We will never succeed in driving out anti-semitism, Islamophobia, racism or sectarianism by threatening people with five years in jail for breach of unenforceable, unworkable, knee-jerk drafted laws which, in addition, will prove both costly as well as ineffective.
You cannot impose consideration for others and good manners by imprisoning those who fail to accept that such are fundamental to living in a free society – particularly as those you seek to reform have chosen to pursue such behaviour so as to demonstrate their rejection of that same society and its values.
You cannot put hate behind bars. You cannot imprison thoughts or words. The Troubles of Northern Ireland have taught us that much.
The formation of the liberal and tolerant society starts in the home with parents acting as an example to their children. Governments should back and encourage this.
However, governments appear to have done their very best to liberate society from the family by redefining its meaning and purpose, and its substitution with less stable, less consistent other norms.
We should not be surprised, therefore, that the cultural breakdown in this fundamental societal unit is manifested in a cycle of generations of antisocial, hate-induced behaviour.
Catholic and other Christian schools actually teach love of neighbour as an imperative, both in word and in action. That commandment is without qualification – both as to friend and foe – and in case any of your readers have been asleep for the last quarter century, protestant churches are referred to as familial sister churches by the Vatican.
Of course, progress towards a more tolerant and liberal society is hampered by some sections of the media, which sees fit to publish slander, stoke-up prejudice, enflame hate and exacerbate conflict with lurid headlines – all under the banner of fair comment and free speech. This is defended by editors who excuse their publications by stating they are merely fulfilling their duty to report news – not make it – careless of any consequent effect or responsibility for the society into which they pour their selective facts.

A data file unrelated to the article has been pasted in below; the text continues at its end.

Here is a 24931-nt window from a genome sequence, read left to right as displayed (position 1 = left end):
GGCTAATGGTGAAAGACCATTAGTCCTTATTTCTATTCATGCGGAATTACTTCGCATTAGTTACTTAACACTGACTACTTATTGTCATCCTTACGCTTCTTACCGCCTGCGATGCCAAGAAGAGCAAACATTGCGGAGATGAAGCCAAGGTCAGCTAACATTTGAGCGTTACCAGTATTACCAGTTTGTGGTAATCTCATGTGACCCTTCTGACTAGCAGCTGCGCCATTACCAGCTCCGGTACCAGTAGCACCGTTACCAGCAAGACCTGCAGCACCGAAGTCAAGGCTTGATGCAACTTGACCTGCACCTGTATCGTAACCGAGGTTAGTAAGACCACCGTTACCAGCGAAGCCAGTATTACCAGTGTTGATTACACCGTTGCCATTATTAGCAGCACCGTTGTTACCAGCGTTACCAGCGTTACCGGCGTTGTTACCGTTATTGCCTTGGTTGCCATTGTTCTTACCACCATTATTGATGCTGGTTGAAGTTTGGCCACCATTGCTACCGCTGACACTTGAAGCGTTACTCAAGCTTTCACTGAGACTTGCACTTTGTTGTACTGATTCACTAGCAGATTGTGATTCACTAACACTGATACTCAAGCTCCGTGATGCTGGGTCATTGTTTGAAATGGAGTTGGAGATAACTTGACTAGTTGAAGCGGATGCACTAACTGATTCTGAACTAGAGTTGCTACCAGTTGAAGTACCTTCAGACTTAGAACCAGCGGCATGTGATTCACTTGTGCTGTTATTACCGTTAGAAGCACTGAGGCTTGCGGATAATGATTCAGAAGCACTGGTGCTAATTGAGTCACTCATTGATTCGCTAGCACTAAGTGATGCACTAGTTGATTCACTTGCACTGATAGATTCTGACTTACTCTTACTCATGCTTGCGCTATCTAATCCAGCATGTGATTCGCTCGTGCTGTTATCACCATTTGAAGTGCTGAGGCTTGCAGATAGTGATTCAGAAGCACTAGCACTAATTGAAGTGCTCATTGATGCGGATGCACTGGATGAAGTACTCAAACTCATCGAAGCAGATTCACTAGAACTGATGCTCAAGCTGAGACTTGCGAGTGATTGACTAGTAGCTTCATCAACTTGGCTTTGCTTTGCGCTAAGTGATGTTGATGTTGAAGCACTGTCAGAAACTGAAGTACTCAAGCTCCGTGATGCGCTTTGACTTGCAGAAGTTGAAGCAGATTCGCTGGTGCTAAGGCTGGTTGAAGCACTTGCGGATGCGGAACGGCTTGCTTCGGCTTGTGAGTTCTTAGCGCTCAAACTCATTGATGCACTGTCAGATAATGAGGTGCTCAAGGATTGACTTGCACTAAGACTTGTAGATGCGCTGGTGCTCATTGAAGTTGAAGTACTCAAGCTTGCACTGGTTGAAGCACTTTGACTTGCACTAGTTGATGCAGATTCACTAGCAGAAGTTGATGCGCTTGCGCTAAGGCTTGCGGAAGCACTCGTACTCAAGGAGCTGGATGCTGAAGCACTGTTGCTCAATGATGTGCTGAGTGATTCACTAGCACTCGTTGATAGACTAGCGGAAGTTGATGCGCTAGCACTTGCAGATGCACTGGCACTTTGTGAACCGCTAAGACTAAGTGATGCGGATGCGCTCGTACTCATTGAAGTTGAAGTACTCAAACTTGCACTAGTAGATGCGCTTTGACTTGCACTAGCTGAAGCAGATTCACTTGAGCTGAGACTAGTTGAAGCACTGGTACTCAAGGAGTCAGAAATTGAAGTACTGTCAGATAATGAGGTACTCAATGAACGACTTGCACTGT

For political leaders who have pursued educational policies with a non-judgemental, ethics-debateable, morals-free, all-inclusive, rights paramount-responsibilities ignored syllabus, it should be hardly surprising that there has been a recent case of one school child allegedly murdering another for a bet in which a cooked breakfast at home was the wager. If the child is not to be taught what is right and what is wrong by word and example, then how is it to be that, on maturity, such person will either know, or care much, about the difference?
When some supposed role-models have shown they are not averse to acquiring opportunistic, profit-yielding notoriety by a media-hungry, well-publicised paddle in the immoral or unethical sewer end of behaviour, we should not pretend we can effectively imprison the smell, while simultaneously continuing to promote liberty as an irresponsible exercise of an individual’s right to wallow therein – regardless of any duty to society.
Political party leaders must beware that in espousing loyalty to the land or cause they love, they do not fall temptation to promoting their case by pouring tribal scorn on their neighbours opposite. Their ill-considered outpourings might be compared to the behaviour of bigoted, bully-boy, partisan, sectarian fans of some fantasy football team.
R. S. G. Baillie